Former City darling’s downfall should act as a cautionary tale
So-called ‘superstar’ fund managers have lost their sparkle after the Woodford fiasco, says Keith Findlay
“Until recently it seemed Mr Woodford could do no wrong”
The woes of former City darling Neil Woodford underline how those who gain a Midas-like reputation for picking the best stocks to invest in can quickly fall from grace.
Until recently, it seemed Mr Woodford, the founding partner of Woodford Investment Management (Wim), could do no wrong.
He built an enviable track record for choosing stock market winners, while funds under his control delivered handsome returns for investors.
But things turned sour for him earlier this year following two years of poor performance.
In June, trading in the largest of his Wim funds – the near £3 billion Woodford Equity Income Fund (Weif) – was suspended after large withdrawals by many investors.
Trading in the associated Woodford Equity Income Feeder Fund was also suspended.
St James’s Place ended
Mr Woodford’s contract to manage three of its funds, valued at £3.5bn, as the Financial Conduct Authority, which regulates the sector, launched a formal probe into the suspensions and the events leading up to them.
Wim quickly gave assurances its other funds would be unaffected, but these were not enough to stop a slump in the share price of Woodford Patient Capital Trust amid concerns of knock-on effects.
Shares of a raft of stocks counting Mr Woodford’s fund among their biggest investors also fell heavily.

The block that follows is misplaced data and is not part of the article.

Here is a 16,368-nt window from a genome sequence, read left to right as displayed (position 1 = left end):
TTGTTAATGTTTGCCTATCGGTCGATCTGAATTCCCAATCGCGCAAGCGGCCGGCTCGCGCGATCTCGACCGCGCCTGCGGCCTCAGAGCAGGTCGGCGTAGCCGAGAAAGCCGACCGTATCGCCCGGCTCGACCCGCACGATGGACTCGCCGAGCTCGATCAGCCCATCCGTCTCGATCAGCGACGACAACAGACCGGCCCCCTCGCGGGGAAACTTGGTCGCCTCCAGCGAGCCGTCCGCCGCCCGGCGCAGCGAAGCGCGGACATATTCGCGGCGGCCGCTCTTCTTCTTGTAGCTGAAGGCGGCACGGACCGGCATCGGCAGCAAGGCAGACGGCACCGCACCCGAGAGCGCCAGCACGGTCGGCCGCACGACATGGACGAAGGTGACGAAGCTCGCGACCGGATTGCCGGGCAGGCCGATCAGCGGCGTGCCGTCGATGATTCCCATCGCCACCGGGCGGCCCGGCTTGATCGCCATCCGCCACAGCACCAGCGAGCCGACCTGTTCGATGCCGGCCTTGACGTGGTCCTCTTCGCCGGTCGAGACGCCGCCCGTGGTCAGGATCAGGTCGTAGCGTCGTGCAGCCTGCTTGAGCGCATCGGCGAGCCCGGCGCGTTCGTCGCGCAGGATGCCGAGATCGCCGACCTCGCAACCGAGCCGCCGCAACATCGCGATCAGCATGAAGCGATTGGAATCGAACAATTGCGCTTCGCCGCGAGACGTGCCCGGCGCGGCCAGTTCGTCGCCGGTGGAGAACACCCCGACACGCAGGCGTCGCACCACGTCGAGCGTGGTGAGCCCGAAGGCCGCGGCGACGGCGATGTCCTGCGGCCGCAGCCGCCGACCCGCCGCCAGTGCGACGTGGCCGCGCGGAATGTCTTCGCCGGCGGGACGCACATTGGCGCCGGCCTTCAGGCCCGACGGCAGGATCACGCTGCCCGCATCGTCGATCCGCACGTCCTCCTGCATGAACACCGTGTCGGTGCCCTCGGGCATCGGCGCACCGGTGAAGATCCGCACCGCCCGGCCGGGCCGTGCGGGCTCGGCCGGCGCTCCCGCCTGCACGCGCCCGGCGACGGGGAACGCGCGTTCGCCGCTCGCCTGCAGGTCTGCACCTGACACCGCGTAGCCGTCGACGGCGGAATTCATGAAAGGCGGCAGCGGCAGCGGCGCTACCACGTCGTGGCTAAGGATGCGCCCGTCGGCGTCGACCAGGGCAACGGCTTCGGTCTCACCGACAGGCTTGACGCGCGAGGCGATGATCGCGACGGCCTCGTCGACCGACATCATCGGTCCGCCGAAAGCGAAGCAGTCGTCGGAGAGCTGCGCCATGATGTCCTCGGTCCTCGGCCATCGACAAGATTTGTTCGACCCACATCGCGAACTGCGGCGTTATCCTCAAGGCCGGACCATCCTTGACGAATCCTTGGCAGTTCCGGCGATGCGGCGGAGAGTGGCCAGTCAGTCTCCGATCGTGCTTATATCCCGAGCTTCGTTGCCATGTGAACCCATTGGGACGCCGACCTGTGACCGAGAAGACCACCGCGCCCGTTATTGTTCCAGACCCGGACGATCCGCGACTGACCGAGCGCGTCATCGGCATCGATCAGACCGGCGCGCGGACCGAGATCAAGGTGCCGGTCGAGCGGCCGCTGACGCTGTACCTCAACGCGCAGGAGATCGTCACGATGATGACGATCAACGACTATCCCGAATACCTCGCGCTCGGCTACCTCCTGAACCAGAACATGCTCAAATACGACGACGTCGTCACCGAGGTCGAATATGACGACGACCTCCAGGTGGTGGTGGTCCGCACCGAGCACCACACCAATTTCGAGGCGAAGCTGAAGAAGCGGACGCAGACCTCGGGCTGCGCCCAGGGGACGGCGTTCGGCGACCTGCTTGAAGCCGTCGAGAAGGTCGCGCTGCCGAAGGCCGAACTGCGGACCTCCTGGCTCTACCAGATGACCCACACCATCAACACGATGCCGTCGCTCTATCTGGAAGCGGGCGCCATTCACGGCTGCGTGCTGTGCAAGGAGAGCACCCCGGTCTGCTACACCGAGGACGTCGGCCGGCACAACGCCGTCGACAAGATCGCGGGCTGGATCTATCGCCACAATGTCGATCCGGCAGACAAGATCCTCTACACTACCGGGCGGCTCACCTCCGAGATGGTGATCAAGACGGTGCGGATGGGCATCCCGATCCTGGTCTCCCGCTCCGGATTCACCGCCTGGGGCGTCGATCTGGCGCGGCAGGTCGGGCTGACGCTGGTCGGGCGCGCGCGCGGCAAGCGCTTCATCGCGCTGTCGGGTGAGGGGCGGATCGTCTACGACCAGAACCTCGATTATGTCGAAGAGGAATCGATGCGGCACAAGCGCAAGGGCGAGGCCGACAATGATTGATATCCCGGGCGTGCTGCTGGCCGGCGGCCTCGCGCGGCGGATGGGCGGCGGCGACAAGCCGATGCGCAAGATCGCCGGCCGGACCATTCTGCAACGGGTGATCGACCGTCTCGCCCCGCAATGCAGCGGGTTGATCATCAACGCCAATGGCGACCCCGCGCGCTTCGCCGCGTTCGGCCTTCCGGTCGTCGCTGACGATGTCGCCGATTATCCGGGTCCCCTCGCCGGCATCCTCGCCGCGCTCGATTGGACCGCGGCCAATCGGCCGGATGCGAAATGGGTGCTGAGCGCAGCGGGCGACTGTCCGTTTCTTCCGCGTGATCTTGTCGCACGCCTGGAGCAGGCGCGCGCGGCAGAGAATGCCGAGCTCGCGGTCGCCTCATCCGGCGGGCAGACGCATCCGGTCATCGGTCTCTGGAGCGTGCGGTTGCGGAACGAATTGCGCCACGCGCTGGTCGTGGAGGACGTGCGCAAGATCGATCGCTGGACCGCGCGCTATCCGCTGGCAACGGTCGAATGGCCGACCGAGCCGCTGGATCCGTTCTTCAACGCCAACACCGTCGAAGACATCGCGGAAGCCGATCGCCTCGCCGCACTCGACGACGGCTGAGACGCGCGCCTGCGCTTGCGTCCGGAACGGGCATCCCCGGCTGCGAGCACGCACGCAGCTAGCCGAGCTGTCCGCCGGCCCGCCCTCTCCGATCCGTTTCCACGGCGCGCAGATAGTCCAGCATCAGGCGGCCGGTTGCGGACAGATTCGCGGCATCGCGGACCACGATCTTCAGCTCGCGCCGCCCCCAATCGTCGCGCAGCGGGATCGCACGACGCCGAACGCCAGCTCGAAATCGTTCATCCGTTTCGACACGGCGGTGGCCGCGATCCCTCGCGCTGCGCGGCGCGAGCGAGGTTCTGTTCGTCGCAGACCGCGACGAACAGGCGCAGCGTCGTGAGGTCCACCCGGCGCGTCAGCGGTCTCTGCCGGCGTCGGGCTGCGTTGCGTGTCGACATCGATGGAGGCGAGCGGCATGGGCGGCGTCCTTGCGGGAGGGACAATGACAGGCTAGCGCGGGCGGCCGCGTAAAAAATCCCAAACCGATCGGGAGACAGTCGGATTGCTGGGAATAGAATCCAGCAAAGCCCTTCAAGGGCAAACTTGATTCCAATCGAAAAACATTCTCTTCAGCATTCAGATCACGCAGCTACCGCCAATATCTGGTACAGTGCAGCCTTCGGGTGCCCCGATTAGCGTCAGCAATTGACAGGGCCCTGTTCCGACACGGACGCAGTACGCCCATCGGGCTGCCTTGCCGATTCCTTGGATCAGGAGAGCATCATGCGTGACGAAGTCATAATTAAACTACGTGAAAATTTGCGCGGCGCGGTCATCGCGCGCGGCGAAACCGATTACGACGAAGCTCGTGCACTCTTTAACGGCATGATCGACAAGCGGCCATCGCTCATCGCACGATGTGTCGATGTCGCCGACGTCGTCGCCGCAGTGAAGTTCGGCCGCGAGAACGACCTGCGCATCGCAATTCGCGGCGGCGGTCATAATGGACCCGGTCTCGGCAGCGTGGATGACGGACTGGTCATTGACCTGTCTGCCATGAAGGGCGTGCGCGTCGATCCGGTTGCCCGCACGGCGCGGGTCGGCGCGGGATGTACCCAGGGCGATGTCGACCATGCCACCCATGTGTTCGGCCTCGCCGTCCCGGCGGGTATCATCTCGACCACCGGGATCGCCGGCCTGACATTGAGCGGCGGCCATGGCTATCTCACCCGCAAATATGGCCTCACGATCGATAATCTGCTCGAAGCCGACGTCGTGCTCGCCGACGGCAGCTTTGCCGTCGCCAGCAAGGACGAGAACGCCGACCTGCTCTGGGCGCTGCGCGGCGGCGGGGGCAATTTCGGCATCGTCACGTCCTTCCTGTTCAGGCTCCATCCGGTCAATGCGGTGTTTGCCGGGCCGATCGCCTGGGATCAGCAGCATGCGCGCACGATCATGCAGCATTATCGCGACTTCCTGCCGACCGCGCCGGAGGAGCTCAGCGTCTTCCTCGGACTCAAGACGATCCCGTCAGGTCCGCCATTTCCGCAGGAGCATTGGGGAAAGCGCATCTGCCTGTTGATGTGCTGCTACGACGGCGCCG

Disposals aimed at raising cash for the Weif have brought in hundreds of millions of pounds.
These include the sale of a near-16% stake in activist investor Crystal Amber, whose portfolio includes a large stake in North Sea oil company Hurricane Energy.
Last week, the supervisor behind Mr Woodford’s funds, Link Fund Solutions, unveiled plans to wind up the Weif.
Mr Woodford, 59, was also forced to step down as manager of the fund.
Link is now seeking a new manager to take on the £258 million Woodford Income Focus Fund, but has warned it may be forced to sell off more assets and close it instead.
Mr Woodford, who was made a CBE in the Queen’s birthday honours in June 2013 and subsequently received an honorary fellowship from London Business School, has been criticised for putting too much money into assets that were difficult to redeem for cash.
When Weif investors started withdrawing too much, this made it impossible for the fund to meet their demands.
Several law firms are investigating the potential for compensation claims on behalf of savers who invested in the suspended Wim funds through intermediaries.
TROUBLED: Neil Woodford, the founding partner of Woodford Investment Management